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I've tried to replicate the workflow presented on this blog in OpenSSL: http://farid.hajji.name/blog/2009/07/27/public-key-cryptography-with-openssl/

However, authentication seems to fail despite many variations. What's going wrong? Please see the code below you can copy and paste into OpenSSL. Note that I am using the compiled Windows binary version of OpenSSL.

//================Phase 1 - Setup================

//Generate my private key (myprivatekey.txt)
genpkey -algorithm RSA -out C:\myprivatekey.txt -pass pass:abc123 -pkeyopt rsa_keygen_bits:2048

//Generate friend's private key (friendprivatekey.txt)
genpkey -algorithm RSA -out C:\friendprivatekey.txt -pass pass:123abc -pkeyopt rsa_keygen_bits:2048

----------------

//Extract my public key (mypublickey.txt) from my private key (myprivatekey.txt)
rsa -passin pass:abc123 -in C:\myprivatekey.txt -pubout -out C:\mypublickey.txt

//Extract friend's public key (friendpublickey.txt) from my private key (friendprivatekey.txt)
rsa -passin pass:123abc -in C:\friendprivatekey.txt -pubout -out C:\friendpublickey.txt

----------------

//Generate my password (a random base64 string password saved mypassword.txt)
rand -base64 -out C:\mypassword.txt 128

//Generate friend's password (a random base64 string password saved to friendpassword.txt)
rand -base64 -out C:\friendpassword.txt 128

//Delete the .rnd file that's generated?  Not sure what it is.

----------------

//Encrypt my password using my private key (encrypted password saved to a binary file - myencryptedpassword.txt)
pkeyutl -in C:\mypassword.txt -out C:\myencryptedpassword.txt -inkey C:\myprivatekey.txt -passin pass:abc123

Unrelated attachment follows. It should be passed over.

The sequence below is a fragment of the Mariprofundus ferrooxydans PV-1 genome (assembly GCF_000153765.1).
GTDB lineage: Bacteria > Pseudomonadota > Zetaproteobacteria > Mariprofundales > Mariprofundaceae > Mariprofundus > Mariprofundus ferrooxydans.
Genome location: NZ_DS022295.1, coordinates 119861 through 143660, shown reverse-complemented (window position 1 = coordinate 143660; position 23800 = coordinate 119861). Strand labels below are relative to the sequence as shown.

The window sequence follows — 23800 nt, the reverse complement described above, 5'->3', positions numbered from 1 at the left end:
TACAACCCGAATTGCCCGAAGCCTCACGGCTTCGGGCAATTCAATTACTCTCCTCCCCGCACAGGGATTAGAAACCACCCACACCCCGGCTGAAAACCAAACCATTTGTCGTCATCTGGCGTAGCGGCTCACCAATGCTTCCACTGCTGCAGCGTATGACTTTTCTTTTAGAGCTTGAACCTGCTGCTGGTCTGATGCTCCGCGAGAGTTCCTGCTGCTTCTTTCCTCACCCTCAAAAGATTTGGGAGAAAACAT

//Encrypt friend's password using friend's private key (encrypted password saved to a binary file - friendencryptedpassword.txt)
pkeyutl -in C:\friendpassword.txt -out C:\friendencryptedpassword.txt -inkey C:\friendprivatekey.txt -passin pass:123abc

----------------

//Convert my encrypted password to base64 from binary (saved as myencryptedpasswordbase64.txt)
base64 -in C:\myencryptedpassword.txt -out C:\myencryptedpasswordbase64.txt

//Convert friend's encrypted password to base64 from binary (saved as friendencryptedpasswordbase64.txt)
base64 -in C:\friendencryptedpassword.txt -out C:\friendencryptedpasswordbase64.txt

----------------

//Create a signed hash of my password so my friend knows it's coming from me (signed hash saved as mysignedhash.txt and is in binary form)
dgst -sha256 -sign C:\myprivatekey.txt -passin pass:abc123 -out C:\mysignedhash.txt C:\myencryptedpasswordbase64.txt

//Create a signed hash of friend's password so I know it's coming from my friend (signed hash saved as friendsignedhash.txt and is in binary form)
dgst -sha256 -sign C:\friendprivatekey.txt -passin pass:123abc -out C:\friendsignedhash.txt C:\friendencryptedpasswordbase64.txt

----------------

//Convert my signed hash from binary to base64